Bullfinches: Lovable, Neckless Introverts
Every year I add a new winter card to the collection – a card that is blank outside but has a wintry illustration that can be used as a Christmas card. This year’s addition is ‘Bullfinches & Red Berries’. I decided to draw bullfinches after spending an enchanting 20 minutes watching two males perching precariously on seed heads outside The Bird House window last winter. They are such a colourful treat to behold – and one seldom seen in our garden – and I was completely captivated. Pairing their lovely pinkish-red chests with the red rowan berries made for a striking image for my winter card. I thought it might be nice to write a little bit about these distinctive finches.
Their colourful breasts and pretty whistles have long caught the imagination of humans – the Victorians liked to keep them in cages and have them mimic little tunes. The male bullfinch is particularly easy to recognise – bright coral-coloured chest, bold black cap and tail, and white rump. The females have the same black caps but with a duller brown coloured chest. They both have the same bull-like shape – front-heavy, neck-less, and with a short stumpy beak specially devised for feeding on buds. In fact, it is this voracious appetite for spring-time buds that got the bullfinches into trouble. They used to strip fruit trees so effectively that thousands of birds used to be trapped and killed each year in English orchards.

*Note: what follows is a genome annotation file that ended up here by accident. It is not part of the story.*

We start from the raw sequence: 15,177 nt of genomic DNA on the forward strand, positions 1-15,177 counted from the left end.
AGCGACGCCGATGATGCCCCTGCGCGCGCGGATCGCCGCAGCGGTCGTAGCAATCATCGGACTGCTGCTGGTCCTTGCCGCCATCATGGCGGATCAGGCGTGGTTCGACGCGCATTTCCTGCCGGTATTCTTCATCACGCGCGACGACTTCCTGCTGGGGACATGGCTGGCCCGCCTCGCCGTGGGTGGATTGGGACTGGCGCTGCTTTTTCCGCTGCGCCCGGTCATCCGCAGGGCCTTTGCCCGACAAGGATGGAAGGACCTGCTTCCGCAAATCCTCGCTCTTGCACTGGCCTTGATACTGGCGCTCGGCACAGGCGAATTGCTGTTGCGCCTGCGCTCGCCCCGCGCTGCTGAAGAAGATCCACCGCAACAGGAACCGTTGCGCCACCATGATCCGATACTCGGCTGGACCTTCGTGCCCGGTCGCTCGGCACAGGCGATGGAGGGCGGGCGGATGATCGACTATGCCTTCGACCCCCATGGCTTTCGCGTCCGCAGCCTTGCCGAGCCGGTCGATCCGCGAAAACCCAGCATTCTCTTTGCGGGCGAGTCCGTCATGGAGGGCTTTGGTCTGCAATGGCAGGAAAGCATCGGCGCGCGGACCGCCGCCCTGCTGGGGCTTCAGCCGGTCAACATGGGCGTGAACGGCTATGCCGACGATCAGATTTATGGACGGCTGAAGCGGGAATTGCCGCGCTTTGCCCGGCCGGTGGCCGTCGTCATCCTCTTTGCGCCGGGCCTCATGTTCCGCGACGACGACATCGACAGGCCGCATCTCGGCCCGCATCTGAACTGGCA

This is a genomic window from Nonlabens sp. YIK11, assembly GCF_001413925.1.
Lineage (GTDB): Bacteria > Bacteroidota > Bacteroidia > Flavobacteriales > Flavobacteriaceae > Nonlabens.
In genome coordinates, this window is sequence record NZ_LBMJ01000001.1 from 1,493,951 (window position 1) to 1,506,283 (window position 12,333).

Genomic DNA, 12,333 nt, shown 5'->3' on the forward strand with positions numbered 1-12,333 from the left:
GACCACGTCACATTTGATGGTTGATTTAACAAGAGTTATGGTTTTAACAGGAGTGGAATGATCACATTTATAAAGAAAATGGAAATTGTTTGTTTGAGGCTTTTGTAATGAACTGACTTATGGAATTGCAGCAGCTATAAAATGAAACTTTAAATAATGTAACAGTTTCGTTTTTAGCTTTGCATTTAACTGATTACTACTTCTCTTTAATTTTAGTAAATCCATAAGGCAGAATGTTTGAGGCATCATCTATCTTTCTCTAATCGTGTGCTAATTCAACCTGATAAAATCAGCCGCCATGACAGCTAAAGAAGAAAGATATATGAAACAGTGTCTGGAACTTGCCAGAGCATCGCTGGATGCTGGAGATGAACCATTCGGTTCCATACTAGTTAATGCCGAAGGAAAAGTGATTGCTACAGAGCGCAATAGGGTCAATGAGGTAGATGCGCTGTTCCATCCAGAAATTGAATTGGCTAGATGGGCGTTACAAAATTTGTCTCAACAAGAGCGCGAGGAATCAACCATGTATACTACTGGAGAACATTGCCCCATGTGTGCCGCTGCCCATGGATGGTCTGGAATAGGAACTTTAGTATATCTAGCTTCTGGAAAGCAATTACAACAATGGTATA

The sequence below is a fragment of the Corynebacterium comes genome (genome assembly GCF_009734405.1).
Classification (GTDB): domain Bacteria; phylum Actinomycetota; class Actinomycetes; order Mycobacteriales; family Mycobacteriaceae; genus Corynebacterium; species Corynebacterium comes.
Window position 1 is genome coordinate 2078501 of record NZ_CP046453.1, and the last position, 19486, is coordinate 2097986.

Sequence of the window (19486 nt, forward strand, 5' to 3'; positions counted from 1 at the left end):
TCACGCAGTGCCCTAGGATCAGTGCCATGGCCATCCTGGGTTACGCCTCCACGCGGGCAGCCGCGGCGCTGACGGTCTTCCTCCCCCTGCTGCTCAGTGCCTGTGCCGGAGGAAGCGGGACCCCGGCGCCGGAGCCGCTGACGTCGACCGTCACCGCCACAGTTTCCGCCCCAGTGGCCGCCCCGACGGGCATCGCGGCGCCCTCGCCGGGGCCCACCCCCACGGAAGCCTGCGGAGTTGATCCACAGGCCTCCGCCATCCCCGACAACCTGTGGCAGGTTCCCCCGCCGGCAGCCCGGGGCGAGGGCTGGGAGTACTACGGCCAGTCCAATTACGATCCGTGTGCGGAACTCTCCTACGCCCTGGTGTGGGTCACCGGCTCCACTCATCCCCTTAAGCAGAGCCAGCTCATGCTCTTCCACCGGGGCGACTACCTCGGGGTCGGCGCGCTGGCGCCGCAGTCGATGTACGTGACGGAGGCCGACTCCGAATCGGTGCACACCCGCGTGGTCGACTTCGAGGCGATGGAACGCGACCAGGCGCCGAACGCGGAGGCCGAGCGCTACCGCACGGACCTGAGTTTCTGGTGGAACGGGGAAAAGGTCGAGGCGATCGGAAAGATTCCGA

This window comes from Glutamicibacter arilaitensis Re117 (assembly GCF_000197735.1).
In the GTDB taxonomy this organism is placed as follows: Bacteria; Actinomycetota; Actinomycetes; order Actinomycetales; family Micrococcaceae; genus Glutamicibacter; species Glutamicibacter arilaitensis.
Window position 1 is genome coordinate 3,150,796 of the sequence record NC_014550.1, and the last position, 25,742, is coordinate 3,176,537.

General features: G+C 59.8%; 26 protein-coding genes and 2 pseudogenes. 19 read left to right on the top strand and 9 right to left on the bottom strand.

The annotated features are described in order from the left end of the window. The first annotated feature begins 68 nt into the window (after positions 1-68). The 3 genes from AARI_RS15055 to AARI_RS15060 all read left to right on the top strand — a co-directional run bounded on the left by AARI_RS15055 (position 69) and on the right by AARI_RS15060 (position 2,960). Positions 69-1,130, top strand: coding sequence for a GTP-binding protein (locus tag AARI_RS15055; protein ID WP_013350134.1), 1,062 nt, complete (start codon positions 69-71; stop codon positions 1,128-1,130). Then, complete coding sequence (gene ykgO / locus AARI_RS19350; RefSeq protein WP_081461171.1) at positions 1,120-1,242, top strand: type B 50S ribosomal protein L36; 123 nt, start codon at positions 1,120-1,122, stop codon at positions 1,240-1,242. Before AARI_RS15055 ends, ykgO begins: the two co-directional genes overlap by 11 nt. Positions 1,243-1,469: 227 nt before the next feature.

In character, bullfinches are a little less bold than their colouring. They are quiet birds with an almost sad call note – a soft piping that carries surprisingly far. These secretive birds live quiet lives at the edges of woodlands, nesting in blackthorn and hawthorn. They form strong pair bonds and raise two or more broods a year. Bullfinches are not among nature’s great adventurers. They are highly sedentary, barely roaming more than a few kilometers during their life times. I find these pretty, neckless introverts highly likable – they are home-birds, surprisingly shy despite their showy feathers.
Bullfinches have an ‘Amber’ conservation status because of a severe drop in number of breeding pairs since the 1960s. Things are on the up for the bullfinch, but care still needs to be taken if we are to be graced by their presence in our gardens in the future.
Find Out More
More information can be found via the RSPB and the British Trust for Ornithology. The original drawing for the Bullfinches & Red Berries card design can be found at the Dancing Light Gallery in West Linton until the 26th of October.